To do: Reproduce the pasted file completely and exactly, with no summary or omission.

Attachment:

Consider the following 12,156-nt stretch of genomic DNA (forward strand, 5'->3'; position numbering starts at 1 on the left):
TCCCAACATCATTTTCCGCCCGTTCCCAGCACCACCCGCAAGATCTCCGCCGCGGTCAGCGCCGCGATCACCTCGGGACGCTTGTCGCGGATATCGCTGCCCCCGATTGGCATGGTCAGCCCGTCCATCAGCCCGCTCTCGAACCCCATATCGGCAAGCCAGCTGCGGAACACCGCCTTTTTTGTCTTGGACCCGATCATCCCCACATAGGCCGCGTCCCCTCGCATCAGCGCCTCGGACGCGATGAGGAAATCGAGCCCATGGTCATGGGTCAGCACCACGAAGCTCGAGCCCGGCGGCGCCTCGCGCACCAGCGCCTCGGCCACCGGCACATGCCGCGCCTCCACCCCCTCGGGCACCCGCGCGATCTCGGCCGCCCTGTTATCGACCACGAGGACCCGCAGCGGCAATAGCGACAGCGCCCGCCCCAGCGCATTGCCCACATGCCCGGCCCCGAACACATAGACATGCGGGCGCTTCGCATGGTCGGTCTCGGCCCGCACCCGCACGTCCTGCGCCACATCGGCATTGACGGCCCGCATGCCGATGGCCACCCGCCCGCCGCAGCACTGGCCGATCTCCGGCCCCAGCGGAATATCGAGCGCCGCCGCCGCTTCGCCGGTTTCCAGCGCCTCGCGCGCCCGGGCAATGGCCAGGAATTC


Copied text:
Consider the following 12,156-nt stretch of genomic DNA (forward strand, 5'->3'; position numbering starts at 1 on the left):
TCCCAACATCATTTTCCGCCCGTTCCCAGCACCACCCGCAAGATCTCCGCCGCGGTCAGCGCCGCGATCACCTCGGGACGCTTGTCGCGGATATCGCTGCCCCCGATTGGCATGGTCAGCCCGTCCATCAGCCCGCTCTCGAACCCCATATCGGCAAGCCAGCTGCGGAACACCGCCTTTTTTGTCTTGGACCCGATCATCCCCACATAGGCCGCGTCCCCTCGCATCAGCGCCTCGGACGCGATGAGGAAATCGAGCCCATGGTCATGGGTCAGCACCACGAAGCTCGAGCCCGGCGGCGCCTCGCGCACCAGCGCCTCGGCCACCGGCACATGCCGCGCCTCCACCCCCTCGGGCACCCGCGCGATCTCGGCCGCCCTGTTATCGACCACGAGGACCCGCAGCGGCAATAGCGACAGCGCCCGCCCCAGCGCATTGCCCACATGCCCGGCCCCGAACACATAGACATGCGGGCGCTTCGCATGGTCGGTCTCGGCCCGCACCCGCACGTCCTGCGCCACATCGGCATTGACGGCCCGCATGCCGATGGCCACCCGCCCGCCGCAGCACTGGCCGATCTCCGGCCCCAGCGGAATATCGAGCGCCGCCGCCGCTTCGCCGGTTTCCAGCGCCTCGCGCGCCCGGGCAATGGCCAGGAATTC